The hospice was so beautiful. We met all the nurses who were looking after Mum and we helped ourselves to tea, coffee and biscuits – which mum could never have enough of. It was one of the foods she could easily stomach and plenty of cups of tea kept her body warm which she had now become very sensitive to the cold. She had a bed specially adapted to make herself comfortable (Max and I experimented with the bed and took turns which was so much fun). Nurses regularly kept up with the medication and if ever she needed some pain relief, a nurse would always be near a doorway and come straight away.
The three of us would sit outside on the benches looking at the beautiful garden. It had some pretty vines growing around the fences, shrubbery full of pinks, purples and pastel shades with bumble bees and Red Admiral butterflies hovering around them. But the one thing that caught our eyes was a big tree at the end of the garden that had all lights around it. ‘What’s that, Mum?’ I asked. ‘I was told by the nurses that once a year, everyone gathers around the tree and let off tea lights into the sky to remember their loved ones’, she replied.
‘Wow!’ Max and I both said in unison. ‘It’s in December. So we’ll light one, if I’m still here, Haha!’ she joked. I was looking at the butterflies that in Britain are becoming very rare to find. ‘They’re such pretty butterflies, aren’t they Mum?’ I said with a warm smile. ‘I’ve never seen this this many all fluttering around’. ‘Yes…very peaceful things’, she replied quietly and gazed at them with awe. We popped back inside her room a little while later and the nurses came in with dinner that looked absolutely delicious and it was all cooked fresh by the students in the kitchen. It was a beef stew with new potatoes and mum started to take small mouthfuls. She was getting a little full but she decided to push herself a bit more to see if can just about manage to eat all of one meal. She did really well and left a tiny bit at the end. ‘Well done, Mum!’ I gasped with delight and hugged her tightly . I was so proud of her. This would help her get her strength up in case the doctors recommended her to go in for chemotherapy. It was very daunting of her to hear as she heard of the dreadful experiences and after – effects that people have had from it. But if this was going to extend and improve her quality of life, then by all means she should go for it.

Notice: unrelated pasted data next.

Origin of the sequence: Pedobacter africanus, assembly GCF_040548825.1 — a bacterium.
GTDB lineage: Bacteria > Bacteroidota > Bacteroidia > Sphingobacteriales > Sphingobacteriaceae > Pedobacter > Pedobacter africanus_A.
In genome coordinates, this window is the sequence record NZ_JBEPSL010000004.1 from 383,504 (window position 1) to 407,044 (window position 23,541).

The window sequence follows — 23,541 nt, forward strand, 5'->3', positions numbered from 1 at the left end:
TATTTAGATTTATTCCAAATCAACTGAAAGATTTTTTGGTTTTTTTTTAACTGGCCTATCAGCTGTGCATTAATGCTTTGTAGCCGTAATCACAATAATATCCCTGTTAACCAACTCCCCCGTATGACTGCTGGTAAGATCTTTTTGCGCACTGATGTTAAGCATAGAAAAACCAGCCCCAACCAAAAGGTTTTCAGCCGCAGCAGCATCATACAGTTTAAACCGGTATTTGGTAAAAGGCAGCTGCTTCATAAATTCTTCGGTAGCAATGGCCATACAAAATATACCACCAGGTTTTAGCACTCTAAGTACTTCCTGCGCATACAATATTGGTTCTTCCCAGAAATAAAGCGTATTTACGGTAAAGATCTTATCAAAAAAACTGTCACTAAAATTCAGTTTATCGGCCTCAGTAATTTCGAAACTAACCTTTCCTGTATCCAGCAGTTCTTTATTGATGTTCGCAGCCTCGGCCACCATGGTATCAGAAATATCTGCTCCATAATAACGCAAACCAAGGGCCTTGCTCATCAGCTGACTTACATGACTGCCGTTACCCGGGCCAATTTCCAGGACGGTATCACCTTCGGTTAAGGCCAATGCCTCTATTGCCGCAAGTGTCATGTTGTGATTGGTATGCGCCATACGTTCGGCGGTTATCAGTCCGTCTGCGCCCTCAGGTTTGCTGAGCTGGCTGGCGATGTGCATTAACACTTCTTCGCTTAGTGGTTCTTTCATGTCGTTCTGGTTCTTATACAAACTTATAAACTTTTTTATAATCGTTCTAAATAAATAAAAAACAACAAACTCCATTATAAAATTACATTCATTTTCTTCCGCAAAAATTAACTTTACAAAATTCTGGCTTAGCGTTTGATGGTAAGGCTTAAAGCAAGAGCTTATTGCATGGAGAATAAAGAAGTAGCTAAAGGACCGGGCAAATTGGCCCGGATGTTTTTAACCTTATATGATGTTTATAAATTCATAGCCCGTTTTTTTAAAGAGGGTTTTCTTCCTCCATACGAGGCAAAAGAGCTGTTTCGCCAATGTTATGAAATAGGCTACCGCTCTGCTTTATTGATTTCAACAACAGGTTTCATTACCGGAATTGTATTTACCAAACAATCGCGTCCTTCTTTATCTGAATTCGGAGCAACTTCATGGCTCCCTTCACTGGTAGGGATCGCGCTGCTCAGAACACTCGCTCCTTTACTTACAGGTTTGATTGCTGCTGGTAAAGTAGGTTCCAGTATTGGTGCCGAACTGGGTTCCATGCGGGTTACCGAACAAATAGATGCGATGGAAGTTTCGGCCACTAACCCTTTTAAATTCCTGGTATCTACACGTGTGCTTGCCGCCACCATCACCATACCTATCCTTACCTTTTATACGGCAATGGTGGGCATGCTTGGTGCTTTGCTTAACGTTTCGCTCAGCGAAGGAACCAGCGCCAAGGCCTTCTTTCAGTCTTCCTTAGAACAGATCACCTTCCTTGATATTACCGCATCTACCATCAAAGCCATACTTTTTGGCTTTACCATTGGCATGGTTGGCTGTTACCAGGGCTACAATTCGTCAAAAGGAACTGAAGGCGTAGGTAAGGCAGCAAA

The family would pop over to see her in turns and in the evenings and James would see her by himself. We still had some issues and there were some things we weren’t happy about with him which was putting a strain on our relationship. The family had their views and it caused awkward tension between them. But mum wasn’t gonna let it get her down and just maintained civil conversations with him. Whenever Max and I we were back at home, James would text us to let us know how she was. Texts were very abrupt and one worded but at least we knew how she was feeling throughout the day.
It really was a wonderful place to be. For anyone who is terminally ill are looked after by the most incredible people. I can tell you that she was in the best place. Away from the stress and the misery from the hospital. She had her own privacy and somewhere she could call home – not necessarily a real home but it was home.
It was indeed the best decision she ever made..